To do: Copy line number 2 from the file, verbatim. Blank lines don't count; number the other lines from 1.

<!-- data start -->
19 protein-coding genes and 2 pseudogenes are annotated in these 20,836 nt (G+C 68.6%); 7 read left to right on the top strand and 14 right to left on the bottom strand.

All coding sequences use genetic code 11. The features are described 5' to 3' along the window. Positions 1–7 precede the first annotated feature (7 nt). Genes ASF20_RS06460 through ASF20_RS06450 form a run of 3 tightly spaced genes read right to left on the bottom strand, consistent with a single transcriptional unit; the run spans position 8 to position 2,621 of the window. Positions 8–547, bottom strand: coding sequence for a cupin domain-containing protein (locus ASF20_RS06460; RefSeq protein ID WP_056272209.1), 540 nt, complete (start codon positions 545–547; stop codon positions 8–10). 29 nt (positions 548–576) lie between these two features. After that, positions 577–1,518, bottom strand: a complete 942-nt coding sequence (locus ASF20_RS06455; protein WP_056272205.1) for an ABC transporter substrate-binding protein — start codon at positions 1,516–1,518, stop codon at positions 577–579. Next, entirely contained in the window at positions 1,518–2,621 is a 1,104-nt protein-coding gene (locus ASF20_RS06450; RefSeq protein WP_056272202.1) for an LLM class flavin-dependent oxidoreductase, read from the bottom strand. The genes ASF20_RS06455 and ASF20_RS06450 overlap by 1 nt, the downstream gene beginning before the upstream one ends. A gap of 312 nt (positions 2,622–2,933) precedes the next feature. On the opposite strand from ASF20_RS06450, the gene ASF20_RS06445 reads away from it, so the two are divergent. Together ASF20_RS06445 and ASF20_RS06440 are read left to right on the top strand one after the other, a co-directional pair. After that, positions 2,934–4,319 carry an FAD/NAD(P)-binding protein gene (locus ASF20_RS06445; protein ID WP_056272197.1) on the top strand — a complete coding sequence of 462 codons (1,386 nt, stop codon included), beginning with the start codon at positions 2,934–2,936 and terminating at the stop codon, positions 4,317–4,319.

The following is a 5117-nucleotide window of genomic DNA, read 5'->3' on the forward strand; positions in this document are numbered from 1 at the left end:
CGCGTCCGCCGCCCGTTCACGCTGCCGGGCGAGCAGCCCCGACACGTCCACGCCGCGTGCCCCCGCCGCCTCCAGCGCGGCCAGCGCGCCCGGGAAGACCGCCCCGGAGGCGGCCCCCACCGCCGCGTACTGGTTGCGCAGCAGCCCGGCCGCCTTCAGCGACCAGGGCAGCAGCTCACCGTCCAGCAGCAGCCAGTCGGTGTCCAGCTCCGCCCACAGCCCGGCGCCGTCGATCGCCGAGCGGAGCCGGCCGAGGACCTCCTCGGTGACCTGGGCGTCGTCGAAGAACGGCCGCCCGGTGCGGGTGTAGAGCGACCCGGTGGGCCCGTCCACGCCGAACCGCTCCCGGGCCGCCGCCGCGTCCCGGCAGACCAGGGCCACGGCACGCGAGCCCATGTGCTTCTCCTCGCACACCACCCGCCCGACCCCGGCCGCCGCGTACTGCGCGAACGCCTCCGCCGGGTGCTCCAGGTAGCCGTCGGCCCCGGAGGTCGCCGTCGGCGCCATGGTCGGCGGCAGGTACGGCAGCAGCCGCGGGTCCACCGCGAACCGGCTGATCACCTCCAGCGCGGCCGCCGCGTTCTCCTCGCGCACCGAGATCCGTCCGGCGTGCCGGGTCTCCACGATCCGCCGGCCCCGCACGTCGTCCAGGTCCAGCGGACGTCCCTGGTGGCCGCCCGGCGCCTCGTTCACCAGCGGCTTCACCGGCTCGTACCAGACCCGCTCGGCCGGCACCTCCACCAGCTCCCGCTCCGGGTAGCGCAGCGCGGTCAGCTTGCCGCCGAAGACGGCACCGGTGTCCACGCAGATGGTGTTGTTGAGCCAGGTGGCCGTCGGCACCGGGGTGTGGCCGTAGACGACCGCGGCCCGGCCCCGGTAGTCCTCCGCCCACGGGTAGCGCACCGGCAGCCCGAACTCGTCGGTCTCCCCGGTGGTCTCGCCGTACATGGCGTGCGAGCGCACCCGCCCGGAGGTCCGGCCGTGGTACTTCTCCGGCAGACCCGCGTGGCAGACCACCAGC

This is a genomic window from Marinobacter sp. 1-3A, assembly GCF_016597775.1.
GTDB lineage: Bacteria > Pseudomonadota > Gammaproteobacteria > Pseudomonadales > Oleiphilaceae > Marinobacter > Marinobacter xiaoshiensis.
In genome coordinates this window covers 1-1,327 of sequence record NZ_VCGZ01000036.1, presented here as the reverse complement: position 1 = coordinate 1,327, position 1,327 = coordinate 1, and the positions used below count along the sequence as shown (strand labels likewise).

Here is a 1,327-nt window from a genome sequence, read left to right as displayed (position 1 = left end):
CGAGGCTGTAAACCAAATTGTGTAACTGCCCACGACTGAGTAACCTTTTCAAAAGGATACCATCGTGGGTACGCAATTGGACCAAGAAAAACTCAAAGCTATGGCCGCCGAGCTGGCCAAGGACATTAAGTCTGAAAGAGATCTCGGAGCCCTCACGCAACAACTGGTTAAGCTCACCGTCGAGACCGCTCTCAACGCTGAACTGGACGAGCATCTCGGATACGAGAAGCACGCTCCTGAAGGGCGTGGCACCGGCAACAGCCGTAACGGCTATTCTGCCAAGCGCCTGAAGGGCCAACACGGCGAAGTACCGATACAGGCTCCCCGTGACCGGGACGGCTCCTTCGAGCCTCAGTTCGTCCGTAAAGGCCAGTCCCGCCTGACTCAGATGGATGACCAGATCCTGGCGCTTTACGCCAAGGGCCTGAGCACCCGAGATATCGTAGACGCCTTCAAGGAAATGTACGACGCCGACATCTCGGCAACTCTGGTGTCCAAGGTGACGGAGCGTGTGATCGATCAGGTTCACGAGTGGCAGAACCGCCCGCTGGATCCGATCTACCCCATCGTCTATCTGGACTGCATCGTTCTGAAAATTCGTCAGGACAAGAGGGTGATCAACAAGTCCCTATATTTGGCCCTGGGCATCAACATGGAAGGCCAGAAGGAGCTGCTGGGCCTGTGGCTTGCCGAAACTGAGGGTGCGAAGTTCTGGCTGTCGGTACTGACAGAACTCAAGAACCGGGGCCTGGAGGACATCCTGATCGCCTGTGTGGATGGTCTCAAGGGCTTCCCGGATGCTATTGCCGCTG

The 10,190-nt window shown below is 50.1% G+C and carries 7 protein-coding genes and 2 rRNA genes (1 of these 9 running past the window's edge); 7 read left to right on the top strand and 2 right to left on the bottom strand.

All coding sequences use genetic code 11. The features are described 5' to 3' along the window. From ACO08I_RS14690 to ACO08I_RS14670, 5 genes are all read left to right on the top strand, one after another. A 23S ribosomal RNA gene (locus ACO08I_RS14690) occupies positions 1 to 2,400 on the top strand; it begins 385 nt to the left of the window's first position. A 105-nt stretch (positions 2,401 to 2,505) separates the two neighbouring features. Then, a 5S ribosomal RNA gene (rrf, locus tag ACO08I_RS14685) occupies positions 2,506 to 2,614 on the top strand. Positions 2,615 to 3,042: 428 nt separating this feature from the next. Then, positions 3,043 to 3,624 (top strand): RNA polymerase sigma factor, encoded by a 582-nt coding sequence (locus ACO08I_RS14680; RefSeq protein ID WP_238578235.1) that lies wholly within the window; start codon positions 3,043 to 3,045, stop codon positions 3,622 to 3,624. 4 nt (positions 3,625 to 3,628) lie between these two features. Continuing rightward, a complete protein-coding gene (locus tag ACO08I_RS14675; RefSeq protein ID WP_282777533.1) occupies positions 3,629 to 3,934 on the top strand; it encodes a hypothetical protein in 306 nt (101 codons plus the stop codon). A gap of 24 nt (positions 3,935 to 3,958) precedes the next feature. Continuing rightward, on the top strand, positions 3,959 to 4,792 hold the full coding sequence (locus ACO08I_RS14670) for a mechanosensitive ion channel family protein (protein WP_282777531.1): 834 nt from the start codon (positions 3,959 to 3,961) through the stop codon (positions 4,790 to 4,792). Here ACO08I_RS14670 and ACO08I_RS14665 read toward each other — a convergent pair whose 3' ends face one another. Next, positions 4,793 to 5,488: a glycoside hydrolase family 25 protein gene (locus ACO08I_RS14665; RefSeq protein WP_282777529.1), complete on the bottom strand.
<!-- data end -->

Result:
All coding sequences use genetic code 11. The features are described 5' to 3' along the window. Positions 1–7 precede the first annotated feature (7 nt). Genes ASF20_RS06460 through ASF20_RS06450 form a run of 3 tightly spaced genes read right to left on the bottom strand, consistent with a single transcriptional unit; the run spans position 8 to position 2,621 of the window. Positions 8–547, bottom strand: coding sequence for a cupin domain-containing protein (locus ASF20_RS06460; RefSeq protein ID WP_056272209.1), 540 nt, complete (start codon positions 545–547; stop codon positions 8–10). 29 nt (positions 548–576) lie between these two features. After that, positions 577–1,518, bottom strand: a complete 942-nt coding sequence (locus ASF20_RS06455; protein WP_056272205.1) for an ABC transporter substrate-binding protein — start codon at positions 1,516–1,518, stop codon at positions 577–579. Next, entirely contained in the window at positions 1,518–2,621 is a 1,104-nt protein-coding gene (locus ASF20_RS06450; RefSeq protein WP_056272202.1) for an LLM class flavin-dependent oxidoreductase, read from the bottom strand. The genes ASF20_RS06455 and ASF20_RS06450 overlap by 1 nt, the downstream gene beginning before the upstream one ends. A gap of 312 nt (positions 2,622–2,933) precedes the next feature. On the opposite strand from ASF20_RS06450, the gene ASF20_RS06445 reads away from it, so the two are divergent. Together ASF20_RS06445 and ASF20_RS06440 are read left to right on the top strand one after the other, a co-directional pair. After that, positions 2,934–4,319 carry an FAD/NAD(P)-binding protein gene (locus ASF20_RS06445; protein ID WP_056272197.1) on the top strand — a complete coding sequence of 462 codons (1,386 nt, stop codon included), beginning with the start codon at positions 2,934–2,936 and terminating at the stop codon, positions 4,317–4,319.